class Test : def prt(welookups): print(welookups) print(welookups.__class__) t= Test() t.prt()

The above example execution result is:

<__main__.Test instance at 0x100771878>
__main__.Test

class method

Inside the class, use the def keyword to define a method. Unlike the general function definition, the class method must contain the parameter self, and the first parameter, self represents An instance of a class.

Instance (Python 3.0+)

#!/usr/bin/python3 #Class Definition class people: #Define basic attributes name = '' age = 0 #Define private properties, private properties are not directly accessible outside the class __weight = 0 #Define constructor def __init__(self,n,a,< /span>w): self.name = n self.age = a self.__weight = w def speak(self): print("%s says: I am %d old." %(self.name,self.age)) # Instantiation Class p = people('welookups',10, 30) p.speak()

Execute the above program output:

welookups said: I 10 Year. 

inherit

Python also supports inheritance of classes. If a language does not support inheritance, the class has no meaning. The definition of a derived class is as follows:

class DerivedClassName (BaseClassName1): <statement-1> . . . <statement-N>

Need to pay attention to the order of the base classes in parentheses. If the base class has the same method name and is not specified when the subclass is used, python searches from left to right. That is, when the method is not found in the subclass, it finds whether the method is included in the base class from left to right.

BaseClassName (the base class name in the example) must be defined in a scope with the derived class. In addition to classes, you can also use expressions, which are useful when the base class is defined in another module:

class DerivedClassName(modname.BaseClassName< /span>):

Instance (Python 3.0+)

#!/usr/bin/python3 #Class Definition class people: #Define basic attributes name = '' age = 0 #Define private properties, private properties cannot be accessed directly outside the class __weight = 0 #Defining the constructor def __init__(self,n,a,w): self.name = n self.age = a self.__weight = w def speak(self): print("%s Say: I am %d old." %(self.name,self.age)) #Single inheritance example class student(people): grade = '' def __init__(self,n,a,w,g): #Call the constructor of the parent class people.__init__(self,n,a,w) self.grade = g #Overriding the parent class def speak(self): print("%s Say: I %d Years old,I am reading %d grade"%(self.name,self.age,self.grade)) s = student('ken',10,60,3) s.speak()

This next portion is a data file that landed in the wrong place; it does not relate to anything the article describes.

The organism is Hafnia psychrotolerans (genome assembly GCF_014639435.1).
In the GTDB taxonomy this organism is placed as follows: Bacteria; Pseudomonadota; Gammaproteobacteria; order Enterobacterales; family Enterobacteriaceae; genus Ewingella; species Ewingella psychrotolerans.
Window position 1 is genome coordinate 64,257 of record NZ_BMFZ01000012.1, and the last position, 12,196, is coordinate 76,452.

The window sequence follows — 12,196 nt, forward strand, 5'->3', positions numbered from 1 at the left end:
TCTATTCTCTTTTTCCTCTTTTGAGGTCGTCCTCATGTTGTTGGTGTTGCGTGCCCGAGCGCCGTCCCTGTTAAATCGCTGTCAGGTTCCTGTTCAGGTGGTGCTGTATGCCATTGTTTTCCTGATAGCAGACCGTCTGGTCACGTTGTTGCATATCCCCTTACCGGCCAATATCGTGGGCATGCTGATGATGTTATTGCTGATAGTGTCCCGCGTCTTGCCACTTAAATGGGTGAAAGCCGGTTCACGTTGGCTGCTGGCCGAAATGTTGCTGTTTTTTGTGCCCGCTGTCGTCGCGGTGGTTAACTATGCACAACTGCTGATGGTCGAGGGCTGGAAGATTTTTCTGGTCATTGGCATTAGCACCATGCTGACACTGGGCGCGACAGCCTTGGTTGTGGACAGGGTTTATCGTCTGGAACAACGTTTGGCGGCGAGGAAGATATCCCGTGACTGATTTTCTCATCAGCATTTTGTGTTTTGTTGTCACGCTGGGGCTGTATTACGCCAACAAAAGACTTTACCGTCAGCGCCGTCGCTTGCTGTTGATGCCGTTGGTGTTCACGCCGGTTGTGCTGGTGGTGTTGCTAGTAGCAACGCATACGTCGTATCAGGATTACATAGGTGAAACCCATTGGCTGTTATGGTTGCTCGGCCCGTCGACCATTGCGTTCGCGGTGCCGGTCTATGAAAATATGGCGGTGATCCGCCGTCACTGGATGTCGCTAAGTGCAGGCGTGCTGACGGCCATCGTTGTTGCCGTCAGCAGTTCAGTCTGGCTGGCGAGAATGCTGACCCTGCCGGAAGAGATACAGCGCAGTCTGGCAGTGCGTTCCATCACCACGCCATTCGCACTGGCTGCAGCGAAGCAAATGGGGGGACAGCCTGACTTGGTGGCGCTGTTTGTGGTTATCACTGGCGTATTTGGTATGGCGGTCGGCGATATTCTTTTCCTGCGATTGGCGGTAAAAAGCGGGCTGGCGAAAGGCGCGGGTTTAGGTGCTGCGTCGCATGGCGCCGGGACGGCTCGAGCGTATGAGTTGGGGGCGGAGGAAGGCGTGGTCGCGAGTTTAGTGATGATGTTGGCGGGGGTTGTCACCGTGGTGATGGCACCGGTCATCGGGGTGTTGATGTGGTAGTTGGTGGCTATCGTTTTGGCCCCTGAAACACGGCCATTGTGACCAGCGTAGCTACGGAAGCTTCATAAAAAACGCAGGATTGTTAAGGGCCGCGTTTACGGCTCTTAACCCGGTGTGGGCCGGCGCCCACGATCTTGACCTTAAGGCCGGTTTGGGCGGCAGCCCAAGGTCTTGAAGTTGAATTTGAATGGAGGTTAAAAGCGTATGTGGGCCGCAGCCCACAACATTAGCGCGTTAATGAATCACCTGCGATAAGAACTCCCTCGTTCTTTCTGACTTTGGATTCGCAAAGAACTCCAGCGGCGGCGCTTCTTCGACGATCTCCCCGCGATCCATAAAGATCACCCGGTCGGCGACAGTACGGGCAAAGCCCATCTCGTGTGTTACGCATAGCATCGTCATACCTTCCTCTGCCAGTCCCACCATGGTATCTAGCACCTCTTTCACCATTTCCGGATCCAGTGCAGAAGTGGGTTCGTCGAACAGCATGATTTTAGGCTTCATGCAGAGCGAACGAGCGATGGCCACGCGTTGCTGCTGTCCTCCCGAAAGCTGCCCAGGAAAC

Execute the above program output:

ken said: I 10 Year, I am reading 3 Year

Multiple inheritance

Python also has limited support for multiple inheritance forms. The multi-inherited class definition is as follows:

class DerivedClassName (Base1, Base2, Base3): <statement-1> . . . <statement-N>

Need to pay attention to the order of the parent classes in parentheses. If the parent class has the same method name and is not specified when the child class is used, python searches from left to right. That is, when the method is not found in the subclass, it searches from left to right whether the parent class contains a method.

Multiple inheritance

Python also has limited support for multiple inheritance forms. The multi-inherited class definition is as follows:

class DerivedClassName (Base1, Base2, Base3): <statement-1> . . . <statement-N>

Need to pay attention to the order of the parent classes in parentheses. If the parent class has the same method name and is not specified when the child class is used, python searches from left to right. That is, when the method is not found in the subclass, it searches from left to right whether the parent class contains a method.

Instance (Python 3.0+)

#!/usr/bin/python3 #Single inheritance example class student(people): grade = '' def __init__(self,n,a,w,g): #The single inheritance example calls the constructor of the parent class.... people.__init__(self,n,a,w) self.grade = g #Overriding the parent class def speak(self): print("%s Say: I am %d old, I am reading %d grade"%(self.name,self.age,self.grade)) #Multiple inheritance class sample(speaker,student): a ='' def __init__(self,n,a,w,g,t): student.__init__(self,n,a,w,g) speaker.__init__(self,n,t) test = sample("Tim",25,80,4,"Python") test.speak() #The method name is the same, the default method is to call the parent class in the parentheses.

The proprietary method of the class:

  • __init__ : Constructor, called when generating an object
  • __del__ : Destructor, used when releasing objects
  • __repr__ : Print, convert
  • __setitem__ : Assign by index
  • __getitem__: Get values by index
  • __len__: Get length
  • __cmp__: Comparison Operations
  • __call__: function call
  • __add__: Addition
  • __sub__: Subtraction
  • __mul__: Multiplication operation
  • __truediv__: divide operations
  • __mod__: Residual operations
  • __pow__: Power

operator overloading

Python also supports operator overloading. We can override the class's proprietary methods, as shown in the following example:

Instance(Python 3.0+)

#!/usr/bin/python3 class Vector: def __init__(self, a, b): self.a = a self.b = b def __str__(self): return 'Vector (%d, %d)' % (self.a, self.b) def __add__(self,other): return Vector(self.a + other.a, self.b + other.b) v1 = Vector(2,10) v2 = Vector(5,-2) print (v1 + v2)